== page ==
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By Senator Mike Crapo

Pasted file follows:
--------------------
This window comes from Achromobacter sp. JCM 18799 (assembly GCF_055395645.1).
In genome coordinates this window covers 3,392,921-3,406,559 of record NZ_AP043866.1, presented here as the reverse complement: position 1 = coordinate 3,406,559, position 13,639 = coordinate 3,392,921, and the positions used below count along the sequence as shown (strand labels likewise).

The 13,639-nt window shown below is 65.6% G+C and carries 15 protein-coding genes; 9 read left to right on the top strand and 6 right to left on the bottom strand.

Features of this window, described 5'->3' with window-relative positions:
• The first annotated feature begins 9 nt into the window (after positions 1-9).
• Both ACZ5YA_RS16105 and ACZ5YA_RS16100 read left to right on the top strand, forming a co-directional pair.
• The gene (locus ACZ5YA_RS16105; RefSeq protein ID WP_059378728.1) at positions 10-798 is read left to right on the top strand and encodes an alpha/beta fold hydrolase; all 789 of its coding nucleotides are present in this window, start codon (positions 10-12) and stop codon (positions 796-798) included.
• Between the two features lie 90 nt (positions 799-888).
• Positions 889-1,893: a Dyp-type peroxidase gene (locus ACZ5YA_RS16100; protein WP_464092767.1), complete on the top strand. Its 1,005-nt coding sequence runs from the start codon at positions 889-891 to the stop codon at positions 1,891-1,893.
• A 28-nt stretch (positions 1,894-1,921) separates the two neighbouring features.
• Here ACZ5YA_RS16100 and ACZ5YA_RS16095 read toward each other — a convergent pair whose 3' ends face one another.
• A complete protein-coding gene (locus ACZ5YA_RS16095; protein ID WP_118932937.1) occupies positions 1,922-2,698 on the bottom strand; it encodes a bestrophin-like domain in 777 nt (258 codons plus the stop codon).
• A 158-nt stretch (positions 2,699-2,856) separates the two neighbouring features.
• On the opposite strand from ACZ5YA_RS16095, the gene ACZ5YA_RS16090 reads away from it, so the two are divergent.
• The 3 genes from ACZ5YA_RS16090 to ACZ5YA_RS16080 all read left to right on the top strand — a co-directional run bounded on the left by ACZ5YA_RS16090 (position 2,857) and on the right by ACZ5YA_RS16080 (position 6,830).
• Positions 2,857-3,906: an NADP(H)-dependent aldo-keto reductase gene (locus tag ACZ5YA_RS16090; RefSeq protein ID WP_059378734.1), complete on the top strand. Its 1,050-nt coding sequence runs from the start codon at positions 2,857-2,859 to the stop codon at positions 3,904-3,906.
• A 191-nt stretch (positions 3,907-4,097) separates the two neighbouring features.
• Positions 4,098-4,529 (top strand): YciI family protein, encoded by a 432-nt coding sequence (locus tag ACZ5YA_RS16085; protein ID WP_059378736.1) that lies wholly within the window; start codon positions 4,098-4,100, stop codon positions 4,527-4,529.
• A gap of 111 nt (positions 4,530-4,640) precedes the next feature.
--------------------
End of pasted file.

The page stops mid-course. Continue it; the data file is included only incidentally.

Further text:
Recent fluctuations in the subprime mortgage lending industry, stemming, in part, from a rise in foreclosures nationwide, made news headlines over the past few weeks. (Subprime lenders have the ability to extend credit to borrowers with less than perfect credit histories.) In the midst of some mild panic, including calls for more mortgage lending legislation and oversight, benefits of a vital housing industry are sometimes obscured. As a member of the Senate Committee on Banking, Housing and Urban Affairs, the long view is important to me, and I see recent events as a golden opportunity for our nation to evaluate and improve financial processes and systems in the housing industry. A dynamic and robust market is the best way to keep our economic growth steady. One of the largest financial sectors in this country is the housing market (home building, buying and selling.) Home ownership stimulates the economy, creates wealth through equity and reinforces society values. Statistically, homeowners participate in communities at higher rates than non-homeowners and are better stewards, as a group, of their place of residence. Idaho home ownership rates have surged recently. From 1984 to 2000, homeownership grew from 68 to 70 percent. From 2000 to 2005, rates jumped to over 74 percent. Many new lending products (resulting from market competition) combined with national programs enacted in recent years, local and state efforts, expanding credit and lower interest rates have made home ownership a reality for close to 75 percent of Idahoansâ??almost six percentage points above the national average. This is good news, although somewhat shadowed by losses in the subprime mortgage sector. Ironically, this drop is an important reality checkâ??a "time out" to evaluate decision-making and improve processes. Certainly, unscrupulous players work in lending businesses, as in any business. Congress and the Administration are working to stop unethical and illegal behavior and hold perpetrators accountable. But the problem of overextension applies to more than just a few bad actors in one industry. While purchasing a home is a dream that's become reality for more Americans than ever before, it's still the single most expensive and significant financial investment most of us will ever make. We need to be responsible borrowers and do our homework before signing the final papers. The Federal Trade Commission (FTC) provides important information on mortgages, including a worksheet at: You can also call the FTC directly at 1-877-382-4357. If you're in a situation where you cannot make your monthly mortgage payments, help is available. In Idaho, you can contact: â?¢ Boise Neighborhood Housing Services;; 208-343-4065;â?¢ 1-888-995-HOPE (NeighborWorks America)â?¢ Idaho Department of Finance;; 208-332-8000; toll free in Idaho, 1-888-346-3378;â?¢ Idaho Housing & Finance Association;; 208-331-4888; toll free 1-800-526-7145;â?¢ U.S. Department of Housing and Urban Development;; 208-334-9005; 1-888-297-8685;â?¢ Idaho Legal Aid Services;; 208-345-0106;â?¢ Idaho State Bar Association; ; 208-334-4500;A recent study by Freddie Mac reveals that 50 percent of homeowners don't call lenders when in financial distress. The good news is that lender statistics indicate that when borrowers contact them, often solutions are available that allow them to avoid foreclosure. Homeownership is accessible to more Americans than ever before. Approached with caution and plenty of knowledge, purchasing a home can impart a sense of pride and create personal financial stability and wealth. Additionally, the home financing industry acts as a major market stimulus, driving our economy and encouraging investment. It operates best with less regulation, as long as all playersâ??borrowers, mortgage bankers, lenders and investors who own companies that purchase these mortgages practice prudence, wisdom and integrity. WORD COUNT: 600